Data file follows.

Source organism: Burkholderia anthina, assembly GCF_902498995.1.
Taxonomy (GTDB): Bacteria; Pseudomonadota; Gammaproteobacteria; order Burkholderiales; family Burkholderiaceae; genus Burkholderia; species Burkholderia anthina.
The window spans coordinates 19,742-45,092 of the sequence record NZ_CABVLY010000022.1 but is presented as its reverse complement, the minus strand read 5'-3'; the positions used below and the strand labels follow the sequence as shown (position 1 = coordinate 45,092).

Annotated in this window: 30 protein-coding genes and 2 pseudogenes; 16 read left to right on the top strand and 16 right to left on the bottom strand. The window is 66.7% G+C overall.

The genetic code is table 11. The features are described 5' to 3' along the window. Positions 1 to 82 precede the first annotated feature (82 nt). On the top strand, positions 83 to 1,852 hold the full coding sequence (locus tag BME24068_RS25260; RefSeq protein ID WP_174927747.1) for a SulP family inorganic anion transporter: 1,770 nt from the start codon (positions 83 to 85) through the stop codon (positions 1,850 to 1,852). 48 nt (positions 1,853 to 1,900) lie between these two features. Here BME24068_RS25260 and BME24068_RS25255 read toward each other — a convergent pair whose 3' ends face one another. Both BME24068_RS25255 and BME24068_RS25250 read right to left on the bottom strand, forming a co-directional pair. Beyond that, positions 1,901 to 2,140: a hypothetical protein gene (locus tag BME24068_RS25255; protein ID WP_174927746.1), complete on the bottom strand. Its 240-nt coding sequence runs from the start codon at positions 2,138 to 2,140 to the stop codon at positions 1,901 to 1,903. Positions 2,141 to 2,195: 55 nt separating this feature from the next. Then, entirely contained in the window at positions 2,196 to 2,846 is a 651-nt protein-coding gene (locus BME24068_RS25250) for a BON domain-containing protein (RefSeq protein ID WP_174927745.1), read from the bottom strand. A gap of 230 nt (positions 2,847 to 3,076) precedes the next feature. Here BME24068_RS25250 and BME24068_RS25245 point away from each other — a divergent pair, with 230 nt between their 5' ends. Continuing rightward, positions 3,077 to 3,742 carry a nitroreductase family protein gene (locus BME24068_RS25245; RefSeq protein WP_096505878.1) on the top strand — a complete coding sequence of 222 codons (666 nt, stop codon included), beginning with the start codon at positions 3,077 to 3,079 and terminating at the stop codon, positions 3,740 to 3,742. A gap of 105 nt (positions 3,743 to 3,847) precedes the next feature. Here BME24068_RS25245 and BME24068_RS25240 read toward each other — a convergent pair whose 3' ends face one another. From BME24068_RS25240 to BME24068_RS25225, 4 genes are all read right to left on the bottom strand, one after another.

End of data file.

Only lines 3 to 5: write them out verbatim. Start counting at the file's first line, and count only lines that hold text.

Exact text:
The window spans coordinates 19,742-45,092 of the sequence record NZ_CABVLY010000022.1 but is presented as its reverse complement, the minus strand read 5'-3'; the positions used below and the strand labels follow the sequence as shown (position 1 = coordinate 45,092).

Annotated in this window: 30 protein-coding genes and 2 pseudogenes; 16 read left to right on the top strand and 16 right to left on the bottom strand. The window is 66.7% G+C overall.

The genetic code is table 11. The features are described 5' to 3' along the window. Positions 1 to 82 precede the first annotated feature (82 nt). On the top strand, positions 83 to 1,852 hold the full coding sequence (locus tag BME24068_RS25260; RefSeq protein ID WP_174927747.1) for a SulP family inorganic anion transporter: 1,770 nt from the start codon (positions 83 to 85) through the stop codon (positions 1,850 to 1,852). 48 nt (positions 1,853 to 1,900) lie between these two features. Here BME24068_RS25260 and BME24068_RS25255 read toward each other — a convergent pair whose 3' ends face one another. Both BME24068_RS25255 and BME24068_RS25250 read right to left on the bottom strand, forming a co-directional pair. Beyond that, positions 1,901 to 2,140: a hypothetical protein gene (locus tag BME24068_RS25255; protein ID WP_174927746.1), complete on the bottom strand. Its 240-nt coding sequence runs from the start codon at positions 2,138 to 2,140 to the stop codon at positions 1,901 to 1,903. Positions 2,141 to 2,195: 55 nt separating this feature from the next. Then, entirely contained in the window at positions 2,196 to 2,846 is a 651-nt protein-coding gene (locus BME24068_RS25250) for a BON domain-containing protein (RefSeq protein ID WP_174927745.1), read from the bottom strand. A gap of 230 nt (positions 2,847 to 3,076) precedes the next feature. Here BME24068_RS25250 and BME24068_RS25245 point away from each other — a divergent pair, with 230 nt between their 5' ends. Continuing rightward, positions 3,077 to 3,742 carry a nitroreductase family protein gene (locus BME24068_RS25245; RefSeq protein WP_096505878.1) on the top strand — a complete coding sequence of 222 codons (666 nt, stop codon included), beginning with the start codon at positions 3,077 to 3,079 and terminating at the stop codon, positions 3,740 to 3,742. A gap of 105 nt (positions 3,743 to 3,847) precedes the next feature. Here BME24068_RS25245 and BME24068_RS25240 read toward each other — a convergent pair whose 3' ends face one another. From BME24068_RS25240 to BME24068_RS25225, 4 genes are all read right to left on the bottom strand, one after another.